Calculates the Drug-DNA interaction energy. Binding Affinity Prediction of Protein- Ligand Server(BAPPL) Computes the binding free energy of a protein- ligand complex. ParDOCK - Automated Server for Rigid Docking Predicts the binding mode of the ligand in receptor target site. Active Site Prediction 9/6/2011 27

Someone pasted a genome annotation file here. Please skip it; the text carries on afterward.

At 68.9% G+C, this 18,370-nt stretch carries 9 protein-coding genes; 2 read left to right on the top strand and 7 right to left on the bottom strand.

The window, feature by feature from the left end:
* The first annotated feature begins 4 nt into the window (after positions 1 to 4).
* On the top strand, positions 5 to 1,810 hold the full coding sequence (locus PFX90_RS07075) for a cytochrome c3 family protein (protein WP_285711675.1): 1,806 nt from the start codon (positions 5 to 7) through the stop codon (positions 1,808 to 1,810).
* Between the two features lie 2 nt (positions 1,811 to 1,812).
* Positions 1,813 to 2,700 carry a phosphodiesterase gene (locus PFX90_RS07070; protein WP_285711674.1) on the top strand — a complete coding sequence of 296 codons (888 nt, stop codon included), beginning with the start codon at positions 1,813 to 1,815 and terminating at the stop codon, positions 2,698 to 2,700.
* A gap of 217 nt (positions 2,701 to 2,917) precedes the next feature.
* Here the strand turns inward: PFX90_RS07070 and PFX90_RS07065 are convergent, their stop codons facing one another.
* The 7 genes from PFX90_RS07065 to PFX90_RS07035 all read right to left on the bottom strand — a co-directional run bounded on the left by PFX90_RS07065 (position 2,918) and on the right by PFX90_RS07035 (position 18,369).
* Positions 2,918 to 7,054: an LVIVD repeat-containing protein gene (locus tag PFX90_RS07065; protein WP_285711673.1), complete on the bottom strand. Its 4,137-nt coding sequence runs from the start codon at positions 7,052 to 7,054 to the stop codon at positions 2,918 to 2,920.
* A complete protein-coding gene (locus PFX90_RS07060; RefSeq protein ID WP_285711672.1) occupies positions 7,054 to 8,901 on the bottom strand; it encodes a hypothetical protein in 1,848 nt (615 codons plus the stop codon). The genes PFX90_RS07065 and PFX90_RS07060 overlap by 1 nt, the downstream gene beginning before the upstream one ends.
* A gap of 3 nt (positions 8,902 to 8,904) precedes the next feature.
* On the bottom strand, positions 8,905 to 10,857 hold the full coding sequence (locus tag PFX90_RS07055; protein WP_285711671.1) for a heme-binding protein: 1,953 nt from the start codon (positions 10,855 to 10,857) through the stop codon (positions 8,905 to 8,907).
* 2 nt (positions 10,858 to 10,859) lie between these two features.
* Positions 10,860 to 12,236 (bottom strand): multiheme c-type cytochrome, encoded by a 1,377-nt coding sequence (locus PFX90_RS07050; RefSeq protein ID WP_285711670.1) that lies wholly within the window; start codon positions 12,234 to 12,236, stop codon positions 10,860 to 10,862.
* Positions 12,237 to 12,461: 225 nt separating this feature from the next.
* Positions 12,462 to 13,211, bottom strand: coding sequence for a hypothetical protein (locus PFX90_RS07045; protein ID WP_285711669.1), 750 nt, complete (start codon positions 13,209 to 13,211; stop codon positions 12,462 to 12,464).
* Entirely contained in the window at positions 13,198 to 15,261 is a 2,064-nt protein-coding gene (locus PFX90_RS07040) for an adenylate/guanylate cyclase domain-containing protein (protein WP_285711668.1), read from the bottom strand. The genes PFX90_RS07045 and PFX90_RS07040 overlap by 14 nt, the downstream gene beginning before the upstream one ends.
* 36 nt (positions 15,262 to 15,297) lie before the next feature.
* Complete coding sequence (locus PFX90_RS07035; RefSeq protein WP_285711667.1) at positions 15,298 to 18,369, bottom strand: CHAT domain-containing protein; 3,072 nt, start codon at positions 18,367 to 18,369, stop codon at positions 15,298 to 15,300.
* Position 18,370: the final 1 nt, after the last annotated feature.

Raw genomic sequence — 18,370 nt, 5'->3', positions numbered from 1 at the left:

Contd: Contd 6. Lipinski Filters Checks whether a drug satisfies the 5 Lipinski rules. 7. Molecular Volume Calculator Calculates the volume of a molecule 8. DNA Sequence to Structure Generates double helical secondary structure of DNA using conformational parameters taken from experimental fiber-diffraction studies. 9. RASPD for Preliminary Screening of Drugs Preliminary screening of ligand molecules based on physico -chemical properties of the ligand and the active site of the protein. This will predict binding energy of drug/target at a preliminary stage. 9/6/2011 28 Slide 29: 9/6/2011 29 Discovery Studio Life Science Modeling and Simulations Tool Summary : Summary R&D in the pharmaceutical industry is undergoing a lot of technological changes, and there is pressure to make the investment pay off There is a big need to sensibly use the large amounts of chemical and biological-related information produced in the process Thoughtful use of new technologies, methods and softwares are becoming crucial to the success of drug discovery An in silico revolution is emerging in this field that can alter the conduct of early drug development. The use of computers and computational methods permeates all aspects of drug discovery today and forms the core of structure-based drug design. 9/6/2011 30 References: References Aurther M. Lesk . Introduction to Bioinformatics. Oxford University Press, USA (May 9, 2002) | ISBN-10: 0199251967 Madsen, Ulf Krogsgaard -Larsen, Povl Liljefors , Tommy (2002). Textbook of Drug Design and Discovery”. Third Edition, Washington, DC: Taylor & Francis. Alexander Zien , Robert Küffner , Theo Mevissen , Ralf Zimmer and Thomas Lengauer . Identification of Drug Target Proteins. ERCIM News No.43 - October 2000. Lata N., Jayaram B. A binding affinity based computational pathway for active site directed lead molecule design: Some promises and prespective . 2005, Drug Design Reviews-Online , 2(2), 145. The Drug Development Company Database and the Alzheimer's Drug Discovery Foundation (ADDF) and the Alzheimer Research Forum. Retrieved April 4, 2011, from http://www.alzforum.org/drg/tut/tutorial.asp/. Supercomputing Facility for Bioinformatics & Computational Biology, IIT Delhi. Retrieved April 5, 2011, from http://www.scfbio-iitd.res.in/ Ludwig Institute for Cancer Research (2010, February 4). New computational tool for cancer treatment. Science Daily . Retrieved April 5, 2011, from http://www.sciencedaily.com/releases/2010/01/100129151756.htm 9/6/2011 31 Slide 32: 9/6/2011 32 THANK U….